Marketing and public relations professionals have long prided themselves on being expert gatekeepers of communication. Yet social media has brought about two substantial changes that have blurred the lines of brand voice ownership.
We live in a multi-touch brand environmentSocial networking has morphed old ways of communicating into a new electronic format. Conversations that used to be private now happen openly online in front of hundreds, or thousands, of other people. In order to be a part of the conversation, brands must utilize digital platforms in addition to more traditional media such as print, radio, and television.
Conversation is the cost of doing businessIn less than a decade, more than half of U.S. internet users have adopted social networking, according to eMarketer, and no one can deny that these users are talking about -- and with -- brands. Customers expect brands to not only be present in the social realm, but to also readily engage in interactive dialogue. Social media is no longer an optional budget line item for brands that want to stay competitive and front-of-mind with their customers.
Let the battle beginGiven the overlap that social media has created in marketing and communication channels, advertising and public relations professionals are evolving to meet the needs of the 21st century brand. To help diffuse the differences and close the gap between marketing and public relations, Jennifer Mitchell and Melonie Gallegos provide their perspectives from both ends of the spectrum. Gallegos is a social media veteran whose career is rooted in digital marketing. Jennifer Mitchell is a social media director from an East Coast public relations agency with years of experience in traditional public relations.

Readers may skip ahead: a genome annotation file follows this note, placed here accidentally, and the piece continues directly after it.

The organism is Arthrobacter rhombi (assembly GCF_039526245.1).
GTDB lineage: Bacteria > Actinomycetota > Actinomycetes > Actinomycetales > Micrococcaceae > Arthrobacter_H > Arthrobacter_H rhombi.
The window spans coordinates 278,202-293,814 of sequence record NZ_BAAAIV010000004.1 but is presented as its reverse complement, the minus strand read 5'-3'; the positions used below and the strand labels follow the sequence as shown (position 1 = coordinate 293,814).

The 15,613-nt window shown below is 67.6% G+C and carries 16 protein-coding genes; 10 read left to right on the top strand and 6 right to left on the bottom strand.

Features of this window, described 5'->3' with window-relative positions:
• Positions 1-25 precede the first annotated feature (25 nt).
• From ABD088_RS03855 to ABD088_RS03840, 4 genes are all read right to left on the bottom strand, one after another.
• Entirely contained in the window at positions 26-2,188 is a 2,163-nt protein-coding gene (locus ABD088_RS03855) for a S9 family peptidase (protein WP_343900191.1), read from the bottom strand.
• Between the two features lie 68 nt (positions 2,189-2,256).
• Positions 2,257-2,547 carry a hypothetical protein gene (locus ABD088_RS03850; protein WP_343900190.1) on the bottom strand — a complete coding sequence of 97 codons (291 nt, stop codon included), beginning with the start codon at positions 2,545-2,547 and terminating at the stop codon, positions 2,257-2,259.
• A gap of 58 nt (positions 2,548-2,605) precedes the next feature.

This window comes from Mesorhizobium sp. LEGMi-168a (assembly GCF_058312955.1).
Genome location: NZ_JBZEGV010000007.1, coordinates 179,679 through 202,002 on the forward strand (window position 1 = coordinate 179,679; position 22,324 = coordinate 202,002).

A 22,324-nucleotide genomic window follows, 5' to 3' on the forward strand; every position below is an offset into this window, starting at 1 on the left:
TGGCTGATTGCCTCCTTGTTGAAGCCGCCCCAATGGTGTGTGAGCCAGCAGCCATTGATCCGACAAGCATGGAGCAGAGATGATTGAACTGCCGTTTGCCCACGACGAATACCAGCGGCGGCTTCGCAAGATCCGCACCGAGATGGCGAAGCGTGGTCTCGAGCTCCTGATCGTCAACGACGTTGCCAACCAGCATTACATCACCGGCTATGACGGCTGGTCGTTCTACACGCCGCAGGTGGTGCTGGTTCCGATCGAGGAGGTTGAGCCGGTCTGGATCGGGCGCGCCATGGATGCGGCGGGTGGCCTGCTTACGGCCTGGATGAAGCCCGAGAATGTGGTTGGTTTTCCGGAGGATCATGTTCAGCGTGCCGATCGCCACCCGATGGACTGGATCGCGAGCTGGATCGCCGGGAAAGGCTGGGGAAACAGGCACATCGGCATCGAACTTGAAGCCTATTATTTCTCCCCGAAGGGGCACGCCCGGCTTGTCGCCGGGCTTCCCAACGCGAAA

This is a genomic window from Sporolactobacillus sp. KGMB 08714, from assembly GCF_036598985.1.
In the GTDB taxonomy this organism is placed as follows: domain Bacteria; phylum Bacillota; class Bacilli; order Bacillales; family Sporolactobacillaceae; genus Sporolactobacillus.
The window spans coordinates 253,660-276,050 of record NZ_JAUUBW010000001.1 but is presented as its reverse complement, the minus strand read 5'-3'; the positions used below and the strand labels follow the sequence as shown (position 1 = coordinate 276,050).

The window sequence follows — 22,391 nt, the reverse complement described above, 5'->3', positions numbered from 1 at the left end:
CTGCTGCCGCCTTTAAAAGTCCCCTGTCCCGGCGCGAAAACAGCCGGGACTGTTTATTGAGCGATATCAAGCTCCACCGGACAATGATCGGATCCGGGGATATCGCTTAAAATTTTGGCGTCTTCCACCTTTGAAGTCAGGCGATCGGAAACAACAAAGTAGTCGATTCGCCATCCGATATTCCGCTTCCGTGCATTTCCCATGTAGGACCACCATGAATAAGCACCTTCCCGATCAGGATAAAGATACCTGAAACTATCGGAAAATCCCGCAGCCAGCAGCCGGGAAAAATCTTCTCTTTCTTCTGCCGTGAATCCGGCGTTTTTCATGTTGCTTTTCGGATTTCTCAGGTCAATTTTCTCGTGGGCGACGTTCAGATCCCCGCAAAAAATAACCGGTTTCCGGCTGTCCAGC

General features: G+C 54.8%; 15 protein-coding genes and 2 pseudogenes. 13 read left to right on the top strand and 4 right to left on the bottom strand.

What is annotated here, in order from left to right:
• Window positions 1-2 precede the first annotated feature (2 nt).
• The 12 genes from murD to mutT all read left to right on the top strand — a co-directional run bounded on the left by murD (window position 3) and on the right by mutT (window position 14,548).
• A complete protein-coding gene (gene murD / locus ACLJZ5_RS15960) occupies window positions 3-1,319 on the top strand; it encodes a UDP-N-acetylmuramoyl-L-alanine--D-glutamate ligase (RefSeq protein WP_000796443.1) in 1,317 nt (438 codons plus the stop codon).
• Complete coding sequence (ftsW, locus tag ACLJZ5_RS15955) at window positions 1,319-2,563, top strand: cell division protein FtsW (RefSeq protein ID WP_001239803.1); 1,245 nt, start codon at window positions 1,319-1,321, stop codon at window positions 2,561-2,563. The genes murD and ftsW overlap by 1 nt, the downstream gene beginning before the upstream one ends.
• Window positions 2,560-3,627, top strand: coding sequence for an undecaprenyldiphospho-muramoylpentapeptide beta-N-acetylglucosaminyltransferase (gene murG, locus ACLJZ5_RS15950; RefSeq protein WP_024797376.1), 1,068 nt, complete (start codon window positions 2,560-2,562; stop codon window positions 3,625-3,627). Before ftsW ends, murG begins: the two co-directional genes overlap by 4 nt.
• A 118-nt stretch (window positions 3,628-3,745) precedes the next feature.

Who should own a brand's social media?
Jennifer Mitchell (PR): Generally speaking, the public relations agency should own the creation of messaging and inclusion of pre-planned broadcasting-type content, and the brand should own the authentic day-to-day conversation. It is important that brands understand what social media is and how it works to play an active role in the communication. I think marketing, specifically, should own SEO, digital advertising, and, in some cases, should even be part of the Facebook and Twitter strategies. Marketing agencies and brands should work together and stay aligned on the overall communications strategy.
We really need to learn to share and let the most skilled people do what they are best at. When we get into land-grabs for social networks, we lose the idea of collaboration and the possible success of a strategy is compromised.
But let's be honest: It's the consumer who owns social media. If individuals have an issue with a product or offering and share that issue publicly, it will be their voices driving a brand's response. (See: Chapstick, Gap, Bank of America, Netflix, etc.)
Melonie Gallegos (digital marketing): My quick answer, with a caveat, is the brand itself. The brand is closest to the company, product, and support services, and therefore provides the most value to the end audience. Here is the exception: A company should not manage its own social media if it does not have the trained resources and commitment to do it well or consistently. If resources are an issue, as is often the case, outsource it to someone smarter than you until the company can take it on internally.